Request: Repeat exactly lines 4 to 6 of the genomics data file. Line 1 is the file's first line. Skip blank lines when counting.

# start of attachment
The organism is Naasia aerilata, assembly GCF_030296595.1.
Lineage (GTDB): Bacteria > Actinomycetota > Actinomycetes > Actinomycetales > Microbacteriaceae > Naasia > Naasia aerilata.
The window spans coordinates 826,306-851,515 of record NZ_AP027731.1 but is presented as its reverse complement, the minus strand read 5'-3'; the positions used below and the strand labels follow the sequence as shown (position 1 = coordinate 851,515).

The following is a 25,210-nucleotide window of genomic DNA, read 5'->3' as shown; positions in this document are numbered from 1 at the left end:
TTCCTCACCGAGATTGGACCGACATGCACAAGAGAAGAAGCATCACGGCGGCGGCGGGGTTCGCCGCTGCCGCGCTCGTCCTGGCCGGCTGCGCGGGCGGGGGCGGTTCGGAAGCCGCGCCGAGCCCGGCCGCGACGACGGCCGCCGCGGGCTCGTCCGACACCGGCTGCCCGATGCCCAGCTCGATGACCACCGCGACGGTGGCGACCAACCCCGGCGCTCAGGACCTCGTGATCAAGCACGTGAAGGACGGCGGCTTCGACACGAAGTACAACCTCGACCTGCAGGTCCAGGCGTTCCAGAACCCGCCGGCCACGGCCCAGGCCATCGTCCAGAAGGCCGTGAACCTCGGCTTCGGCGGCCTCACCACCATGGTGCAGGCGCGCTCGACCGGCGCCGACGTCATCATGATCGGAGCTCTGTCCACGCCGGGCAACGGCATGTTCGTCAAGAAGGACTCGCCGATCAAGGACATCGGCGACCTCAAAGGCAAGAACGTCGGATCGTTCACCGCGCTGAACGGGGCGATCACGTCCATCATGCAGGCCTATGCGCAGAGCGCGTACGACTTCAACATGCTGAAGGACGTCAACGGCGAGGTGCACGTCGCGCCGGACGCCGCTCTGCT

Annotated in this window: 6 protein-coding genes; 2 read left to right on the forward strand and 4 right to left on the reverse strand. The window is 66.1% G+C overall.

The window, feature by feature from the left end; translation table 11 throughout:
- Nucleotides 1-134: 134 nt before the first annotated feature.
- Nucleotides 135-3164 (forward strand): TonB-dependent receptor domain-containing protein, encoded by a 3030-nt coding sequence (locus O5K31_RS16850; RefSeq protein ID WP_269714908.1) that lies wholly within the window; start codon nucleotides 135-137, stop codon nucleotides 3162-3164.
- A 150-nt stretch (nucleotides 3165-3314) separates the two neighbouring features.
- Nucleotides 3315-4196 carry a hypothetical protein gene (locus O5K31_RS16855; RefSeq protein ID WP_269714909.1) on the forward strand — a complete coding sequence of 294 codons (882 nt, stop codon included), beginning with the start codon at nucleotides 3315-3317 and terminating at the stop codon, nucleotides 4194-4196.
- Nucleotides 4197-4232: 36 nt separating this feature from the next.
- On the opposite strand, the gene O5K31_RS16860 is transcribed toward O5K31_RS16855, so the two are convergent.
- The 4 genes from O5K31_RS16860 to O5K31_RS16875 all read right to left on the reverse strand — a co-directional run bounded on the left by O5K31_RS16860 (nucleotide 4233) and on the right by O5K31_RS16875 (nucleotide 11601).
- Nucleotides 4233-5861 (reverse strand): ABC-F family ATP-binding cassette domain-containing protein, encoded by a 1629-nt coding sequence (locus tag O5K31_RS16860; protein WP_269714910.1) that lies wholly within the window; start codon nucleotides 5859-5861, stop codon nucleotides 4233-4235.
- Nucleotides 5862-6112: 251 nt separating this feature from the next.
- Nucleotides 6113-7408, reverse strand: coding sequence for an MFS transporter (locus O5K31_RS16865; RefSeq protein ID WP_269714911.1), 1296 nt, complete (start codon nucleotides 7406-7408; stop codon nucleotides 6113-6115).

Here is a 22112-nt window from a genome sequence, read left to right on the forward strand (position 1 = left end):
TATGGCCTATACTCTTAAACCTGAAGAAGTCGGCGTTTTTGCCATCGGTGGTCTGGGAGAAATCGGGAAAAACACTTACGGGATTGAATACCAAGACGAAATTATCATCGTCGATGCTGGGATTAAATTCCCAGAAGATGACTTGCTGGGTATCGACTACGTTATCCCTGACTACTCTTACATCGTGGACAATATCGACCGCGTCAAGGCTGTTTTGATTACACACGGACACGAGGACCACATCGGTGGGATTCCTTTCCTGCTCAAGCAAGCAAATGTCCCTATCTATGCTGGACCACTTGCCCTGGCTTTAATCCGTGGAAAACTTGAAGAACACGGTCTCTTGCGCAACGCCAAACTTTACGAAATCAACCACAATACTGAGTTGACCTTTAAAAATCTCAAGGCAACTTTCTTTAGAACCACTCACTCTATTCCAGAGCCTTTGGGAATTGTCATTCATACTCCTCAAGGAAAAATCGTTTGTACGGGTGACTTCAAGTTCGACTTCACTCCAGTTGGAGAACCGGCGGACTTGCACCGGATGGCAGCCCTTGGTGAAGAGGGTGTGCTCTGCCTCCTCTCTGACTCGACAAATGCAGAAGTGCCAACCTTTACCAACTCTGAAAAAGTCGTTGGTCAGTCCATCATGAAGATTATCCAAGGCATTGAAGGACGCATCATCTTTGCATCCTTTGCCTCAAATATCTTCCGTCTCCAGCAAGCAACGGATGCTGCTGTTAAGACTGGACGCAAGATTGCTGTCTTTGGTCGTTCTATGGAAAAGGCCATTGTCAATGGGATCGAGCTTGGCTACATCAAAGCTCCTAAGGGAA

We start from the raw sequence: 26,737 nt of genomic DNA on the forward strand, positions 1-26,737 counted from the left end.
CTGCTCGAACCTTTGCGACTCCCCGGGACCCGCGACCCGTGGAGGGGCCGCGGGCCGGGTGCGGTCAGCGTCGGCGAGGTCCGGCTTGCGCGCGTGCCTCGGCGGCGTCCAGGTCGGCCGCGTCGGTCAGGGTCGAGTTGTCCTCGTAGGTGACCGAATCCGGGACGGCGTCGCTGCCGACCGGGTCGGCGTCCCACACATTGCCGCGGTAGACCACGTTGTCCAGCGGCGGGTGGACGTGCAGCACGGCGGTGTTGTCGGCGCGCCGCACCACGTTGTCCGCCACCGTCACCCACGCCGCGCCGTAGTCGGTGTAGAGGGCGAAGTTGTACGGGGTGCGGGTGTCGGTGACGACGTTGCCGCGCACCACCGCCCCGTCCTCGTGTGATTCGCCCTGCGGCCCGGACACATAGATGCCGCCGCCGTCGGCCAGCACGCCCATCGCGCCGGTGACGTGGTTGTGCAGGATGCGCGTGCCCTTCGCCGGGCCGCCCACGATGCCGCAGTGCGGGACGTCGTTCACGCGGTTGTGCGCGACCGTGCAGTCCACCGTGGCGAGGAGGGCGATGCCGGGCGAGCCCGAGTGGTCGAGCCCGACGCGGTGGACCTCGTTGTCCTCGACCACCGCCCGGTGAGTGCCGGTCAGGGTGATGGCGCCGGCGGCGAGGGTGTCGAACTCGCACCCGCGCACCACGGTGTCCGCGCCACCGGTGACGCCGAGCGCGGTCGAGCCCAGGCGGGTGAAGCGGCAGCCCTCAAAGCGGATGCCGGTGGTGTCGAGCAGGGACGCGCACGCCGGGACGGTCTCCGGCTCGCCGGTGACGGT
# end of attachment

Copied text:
The following is a 25,210-nucleotide window of genomic DNA, read 5'->3' as shown; positions in this document are numbered from 1 at the left end:
TTCCTCACCGAGATTGGACCGACATGCACAAGAGAAGAAGCATCACGGCGGCGGCGGGGTTCGCCGCTGCCGCGCTCGTCCTGGCCGGCTGCGCGGGCGGGGGCGGTTCGGAAGCCGCGCCGAGCCCGGCCGCGACGACGGCCGCCGCGGGCTCGTCCGACACCGGCTGCCCGATGCCCAGCTCGATGACCACCGCGACGGTGGCGACCAACCCCGGCGCTCAGGACCTCGTGATCAAGCACGTGAAGGACGGCGGCTTCGACACGAAGTACAACCTCGACCTGCAGGTCCAGGCGTTCCAGAACCCGCCGGCCACGGCCCAGGCCATCGTCCAGAAGGCCGTGAACCTCGGCTTCGGCGGCCTCACCACCATGGTGCAGGCGCGCTCGACCGGCGCCGACGTCATCATGATCGGAGCTCTGTCCACGCCGGGCAACGGCATGTTCGTCAAGAAGGACTCGCCGATCAAGGACATCGGCGACCTCAAAGGCAAGAACGTCGGATCGTTCACCGCGCTGAACGGGGCGATCACGTCCATCATGCAGGCCTATGCGCAGAGCGCGTACGACTTCAACATGCTGAAGGACGTCAACGGCGAGGTGCACGTCGCGCCGGACGCCGCTCTGCT

Annotated in this window: 6 protein-coding genes; 2 read left to right on the forward strand and 4 right to left on the reverse strand. The window is 66.1% G+C overall.